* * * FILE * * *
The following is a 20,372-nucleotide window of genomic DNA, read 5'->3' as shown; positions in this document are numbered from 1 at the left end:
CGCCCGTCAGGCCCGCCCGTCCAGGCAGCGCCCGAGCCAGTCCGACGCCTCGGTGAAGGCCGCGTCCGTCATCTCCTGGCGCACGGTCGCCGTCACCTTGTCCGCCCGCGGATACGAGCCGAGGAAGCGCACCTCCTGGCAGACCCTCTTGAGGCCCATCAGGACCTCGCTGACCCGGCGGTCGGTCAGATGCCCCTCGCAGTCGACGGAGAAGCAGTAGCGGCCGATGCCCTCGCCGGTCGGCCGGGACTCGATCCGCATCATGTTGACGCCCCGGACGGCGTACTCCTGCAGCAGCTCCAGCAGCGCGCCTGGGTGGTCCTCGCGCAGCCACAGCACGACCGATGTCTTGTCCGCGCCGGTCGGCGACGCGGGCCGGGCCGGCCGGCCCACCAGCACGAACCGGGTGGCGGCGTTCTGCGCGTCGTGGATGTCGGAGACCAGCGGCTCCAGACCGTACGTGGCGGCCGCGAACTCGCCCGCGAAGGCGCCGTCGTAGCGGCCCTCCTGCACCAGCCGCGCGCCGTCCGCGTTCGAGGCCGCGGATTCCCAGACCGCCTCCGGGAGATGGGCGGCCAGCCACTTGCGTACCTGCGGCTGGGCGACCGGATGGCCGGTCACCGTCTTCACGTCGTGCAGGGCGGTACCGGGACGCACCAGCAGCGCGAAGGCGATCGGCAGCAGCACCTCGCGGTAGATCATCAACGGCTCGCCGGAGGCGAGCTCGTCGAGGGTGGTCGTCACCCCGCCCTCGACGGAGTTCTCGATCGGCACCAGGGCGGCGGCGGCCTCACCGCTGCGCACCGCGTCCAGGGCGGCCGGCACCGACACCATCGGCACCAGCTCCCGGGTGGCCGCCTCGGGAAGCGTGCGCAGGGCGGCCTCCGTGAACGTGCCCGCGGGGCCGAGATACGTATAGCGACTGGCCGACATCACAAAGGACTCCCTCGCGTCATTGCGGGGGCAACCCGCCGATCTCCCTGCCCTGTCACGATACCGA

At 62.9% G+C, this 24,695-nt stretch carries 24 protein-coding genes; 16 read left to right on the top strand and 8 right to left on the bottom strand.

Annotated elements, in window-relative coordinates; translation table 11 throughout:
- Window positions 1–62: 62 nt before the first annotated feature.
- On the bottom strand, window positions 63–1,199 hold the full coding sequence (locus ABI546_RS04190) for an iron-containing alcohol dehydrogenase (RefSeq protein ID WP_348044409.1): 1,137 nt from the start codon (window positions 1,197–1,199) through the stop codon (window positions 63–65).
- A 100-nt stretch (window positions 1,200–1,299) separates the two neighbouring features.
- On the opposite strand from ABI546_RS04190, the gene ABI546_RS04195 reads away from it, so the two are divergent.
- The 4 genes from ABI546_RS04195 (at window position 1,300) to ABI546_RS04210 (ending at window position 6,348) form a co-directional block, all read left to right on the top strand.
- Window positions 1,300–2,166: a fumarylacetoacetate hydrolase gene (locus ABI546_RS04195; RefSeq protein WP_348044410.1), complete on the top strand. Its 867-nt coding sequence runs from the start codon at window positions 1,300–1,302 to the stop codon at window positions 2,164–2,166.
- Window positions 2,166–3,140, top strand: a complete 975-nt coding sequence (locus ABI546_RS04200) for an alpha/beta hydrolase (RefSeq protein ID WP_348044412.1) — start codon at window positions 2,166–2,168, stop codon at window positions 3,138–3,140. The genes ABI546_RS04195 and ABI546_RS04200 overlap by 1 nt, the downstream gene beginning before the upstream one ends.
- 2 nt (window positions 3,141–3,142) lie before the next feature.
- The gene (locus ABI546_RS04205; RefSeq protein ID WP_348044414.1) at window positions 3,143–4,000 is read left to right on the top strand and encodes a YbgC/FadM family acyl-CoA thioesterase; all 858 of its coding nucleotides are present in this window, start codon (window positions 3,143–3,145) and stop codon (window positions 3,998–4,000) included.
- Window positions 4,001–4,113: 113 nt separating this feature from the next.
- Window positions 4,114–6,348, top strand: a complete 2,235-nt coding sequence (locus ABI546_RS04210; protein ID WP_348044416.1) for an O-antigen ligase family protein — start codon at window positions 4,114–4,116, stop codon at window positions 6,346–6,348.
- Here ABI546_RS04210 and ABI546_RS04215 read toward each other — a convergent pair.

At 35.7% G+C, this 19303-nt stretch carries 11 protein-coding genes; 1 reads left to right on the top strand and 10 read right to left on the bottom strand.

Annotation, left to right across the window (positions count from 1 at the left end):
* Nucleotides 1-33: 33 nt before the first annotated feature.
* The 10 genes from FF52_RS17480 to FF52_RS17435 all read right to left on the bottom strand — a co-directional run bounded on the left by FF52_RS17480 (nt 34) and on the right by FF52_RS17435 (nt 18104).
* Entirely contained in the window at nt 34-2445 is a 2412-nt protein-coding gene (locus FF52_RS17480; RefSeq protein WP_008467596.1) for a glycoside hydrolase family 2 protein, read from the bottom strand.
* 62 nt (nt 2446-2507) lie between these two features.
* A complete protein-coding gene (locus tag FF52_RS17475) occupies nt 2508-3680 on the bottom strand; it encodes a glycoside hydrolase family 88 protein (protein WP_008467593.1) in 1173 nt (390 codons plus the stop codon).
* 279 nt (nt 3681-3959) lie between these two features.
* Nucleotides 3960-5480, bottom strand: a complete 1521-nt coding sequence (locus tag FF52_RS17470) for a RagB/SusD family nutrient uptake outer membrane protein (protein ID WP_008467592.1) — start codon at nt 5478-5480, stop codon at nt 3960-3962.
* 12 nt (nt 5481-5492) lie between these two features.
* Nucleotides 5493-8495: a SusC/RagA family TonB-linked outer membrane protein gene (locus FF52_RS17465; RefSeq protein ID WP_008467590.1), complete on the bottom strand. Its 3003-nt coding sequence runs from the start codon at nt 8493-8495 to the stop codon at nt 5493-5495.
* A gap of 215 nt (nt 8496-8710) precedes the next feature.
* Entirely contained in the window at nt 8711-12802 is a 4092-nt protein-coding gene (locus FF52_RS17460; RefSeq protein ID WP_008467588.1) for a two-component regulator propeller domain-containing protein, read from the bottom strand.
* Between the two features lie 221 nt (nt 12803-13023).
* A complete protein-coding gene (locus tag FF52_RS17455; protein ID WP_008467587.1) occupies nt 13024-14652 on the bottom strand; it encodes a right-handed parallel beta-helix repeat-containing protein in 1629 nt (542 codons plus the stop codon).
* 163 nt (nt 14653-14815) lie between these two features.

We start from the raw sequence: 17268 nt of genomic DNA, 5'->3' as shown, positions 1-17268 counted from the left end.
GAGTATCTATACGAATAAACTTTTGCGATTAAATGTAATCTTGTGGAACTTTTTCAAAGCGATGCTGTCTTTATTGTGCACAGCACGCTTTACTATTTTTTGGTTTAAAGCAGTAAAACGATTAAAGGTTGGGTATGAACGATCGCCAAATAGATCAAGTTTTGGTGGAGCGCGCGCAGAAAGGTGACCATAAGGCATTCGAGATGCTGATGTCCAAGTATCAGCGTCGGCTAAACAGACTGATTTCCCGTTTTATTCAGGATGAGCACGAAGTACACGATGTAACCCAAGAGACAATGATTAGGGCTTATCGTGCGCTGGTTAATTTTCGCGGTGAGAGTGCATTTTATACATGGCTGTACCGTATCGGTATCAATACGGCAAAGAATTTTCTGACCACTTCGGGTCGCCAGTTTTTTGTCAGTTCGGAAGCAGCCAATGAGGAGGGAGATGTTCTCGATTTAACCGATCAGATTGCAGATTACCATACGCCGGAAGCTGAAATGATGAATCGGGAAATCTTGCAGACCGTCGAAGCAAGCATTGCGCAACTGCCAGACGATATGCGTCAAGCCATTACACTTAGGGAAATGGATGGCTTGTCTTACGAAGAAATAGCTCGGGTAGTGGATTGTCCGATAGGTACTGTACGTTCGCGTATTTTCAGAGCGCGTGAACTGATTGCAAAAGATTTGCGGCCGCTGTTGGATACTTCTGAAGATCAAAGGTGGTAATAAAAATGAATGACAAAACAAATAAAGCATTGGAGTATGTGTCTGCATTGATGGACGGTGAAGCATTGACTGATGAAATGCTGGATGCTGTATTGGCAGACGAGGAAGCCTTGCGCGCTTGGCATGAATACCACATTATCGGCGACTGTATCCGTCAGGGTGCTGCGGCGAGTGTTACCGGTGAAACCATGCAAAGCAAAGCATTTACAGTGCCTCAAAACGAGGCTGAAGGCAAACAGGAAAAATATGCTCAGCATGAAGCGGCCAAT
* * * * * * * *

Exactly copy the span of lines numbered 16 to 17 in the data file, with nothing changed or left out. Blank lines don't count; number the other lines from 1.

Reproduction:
- Here ABI546_RS04210 and ABI546_RS04215 read toward each other — a convergent pair.

At 35.7% G+C, this 19303-nt stretch carries 11 protein-coding genes; 1 reads left to right on the top strand and 10 read right to left on the bottom strand.